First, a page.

After this Jesus and his disciples went into the Judean countryside, and he spent some time there with them and baptised. John also was baptising at Aenon near Salim because water was abundant there; and people kept coming and were being baptised— John, of course, had not yet been thrown into prison.
Now a discussion about purification arose between John’s disciples and a Jew. They came to John and said to him, ‘Rabbi, the one who was with you across the Jordan, to whom you testified, here he is baptising, and all are going to him.’ John answered, ‘No one can receive anything except what has been given from heaven. You yourselves are my witnesses that I said, “I am not the Messiah, but I have been sent ahead of him.” He who has the bride is the bridegroom. The friend of the bridegroom, who stands and hears him, rejoices greatly at the bridegroom’s voice. For this reason my joy has been fulfilled. He must increase, but I must decrease.’
…The United Reformed Church includes within its membership both persons whose conviction it is that baptism can only be appropriately administered to a believer and those whose conviction it is that infant baptism also is in harmony with the mind of Christ. Both convictions are honoured by the church and both forms of baptism are understood to be used by God in the upbuilding of faith. Should these differences of conviction within the one church result in personal conflict of conscience it will require to be pastorally reconciled in mutual understanding and charity, and in accordance with the Basis of Union, in the first instance by the elders’ meeting of the local congregation, and if necessary by the wider councils of the church. Whether the baptism is of an infant or a believer, whether it is by pouring or immersion, it shall not be such to which a conscientious objection is taken either by the person administering baptism, or by the person seeking it, or by the parent(s) requesting it for an infant…(14)
The Baptism section of the Basis of Union is one of the few that has been substantially revised since the original 1972 agreement. This paragraph hints at the issue.
When Congregational and Presbyterian traditions united to create the United Reformed Church, both had infant baptism as the norm, whilst recognising adult baptism as also theologically valid for those not baptised as infants. However, when the Churches of Christ sought to join the young URC, Baptism was a major issue in the negotiations as the Churches of Christ tradition did not recognise infant Baptism. This paragraph explains how this issue was resolved: accepting both stances as legitimate while protecting individuals from being pushed into a position they did not themselves hold.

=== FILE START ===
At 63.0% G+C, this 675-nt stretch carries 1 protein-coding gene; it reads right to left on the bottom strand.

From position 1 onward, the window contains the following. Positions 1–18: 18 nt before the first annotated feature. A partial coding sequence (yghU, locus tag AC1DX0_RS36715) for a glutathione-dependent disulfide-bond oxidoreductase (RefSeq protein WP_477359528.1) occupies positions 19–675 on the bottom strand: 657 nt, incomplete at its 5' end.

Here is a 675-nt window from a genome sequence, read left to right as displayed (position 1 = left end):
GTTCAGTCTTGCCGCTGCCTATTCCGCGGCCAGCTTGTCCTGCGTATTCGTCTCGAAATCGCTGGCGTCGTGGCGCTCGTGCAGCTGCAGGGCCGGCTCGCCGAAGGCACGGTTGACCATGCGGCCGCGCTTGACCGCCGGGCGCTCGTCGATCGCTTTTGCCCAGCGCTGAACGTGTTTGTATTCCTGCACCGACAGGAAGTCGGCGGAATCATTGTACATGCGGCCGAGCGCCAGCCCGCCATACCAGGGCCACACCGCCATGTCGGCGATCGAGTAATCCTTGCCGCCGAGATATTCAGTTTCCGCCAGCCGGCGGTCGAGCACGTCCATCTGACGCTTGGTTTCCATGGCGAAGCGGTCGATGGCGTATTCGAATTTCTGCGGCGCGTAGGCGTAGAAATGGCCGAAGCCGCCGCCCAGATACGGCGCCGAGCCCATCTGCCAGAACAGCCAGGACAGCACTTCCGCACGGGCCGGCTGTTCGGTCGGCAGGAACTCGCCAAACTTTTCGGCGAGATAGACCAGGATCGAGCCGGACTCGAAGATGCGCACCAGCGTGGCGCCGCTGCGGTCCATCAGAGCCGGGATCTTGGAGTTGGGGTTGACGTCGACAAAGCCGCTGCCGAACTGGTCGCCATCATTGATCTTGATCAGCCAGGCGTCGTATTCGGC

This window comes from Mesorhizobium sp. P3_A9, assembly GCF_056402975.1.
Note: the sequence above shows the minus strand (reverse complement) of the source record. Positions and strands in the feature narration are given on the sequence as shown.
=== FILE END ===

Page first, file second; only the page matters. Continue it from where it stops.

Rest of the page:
The paragraph modestly fails to trumpet what an extraordinary agreement this was. Many churches in the Congregational tradition had split in previous centuries because some members came to believe in believers’ baptism and it was widely assumed that it was impossible to have a church where both convictions could live alongside each other. The enlarged URC decided it was both possible and honouring God’s will.
This struggle has echoes in other Church traditions. The passage in John 3 where Jesus and John are both baptising, leading to questions about what sorts of baptism are valid or superior, shows that such debates have a long history.
While URC debates around Baptism may have been intense a generation ago, nowadays this feature of the URC’s life is rarely commented on. Different congregations have chosen their own emphases within the flexibility the Basis deliberately offers and we live at peace together.
This part of the URC story might be a hopeful sign on other questions that have perplexed and sometimes divided the Church. Holding within one Body views that seemed irreconcilable to one generation may seem routine to another.
Creator God, who chose to make us all different, we thank you for our diversity. Give us graceful patience with those who fail to understand our convictions. Make us as keen to test our convictions as we are to test those of others. Show us a vision of your Church with the boundaries you want. We pray in the name of the only Head of the Church, even Jesus Christ. Amen.
John Ellis is Secretary of Capel United Church in Kent
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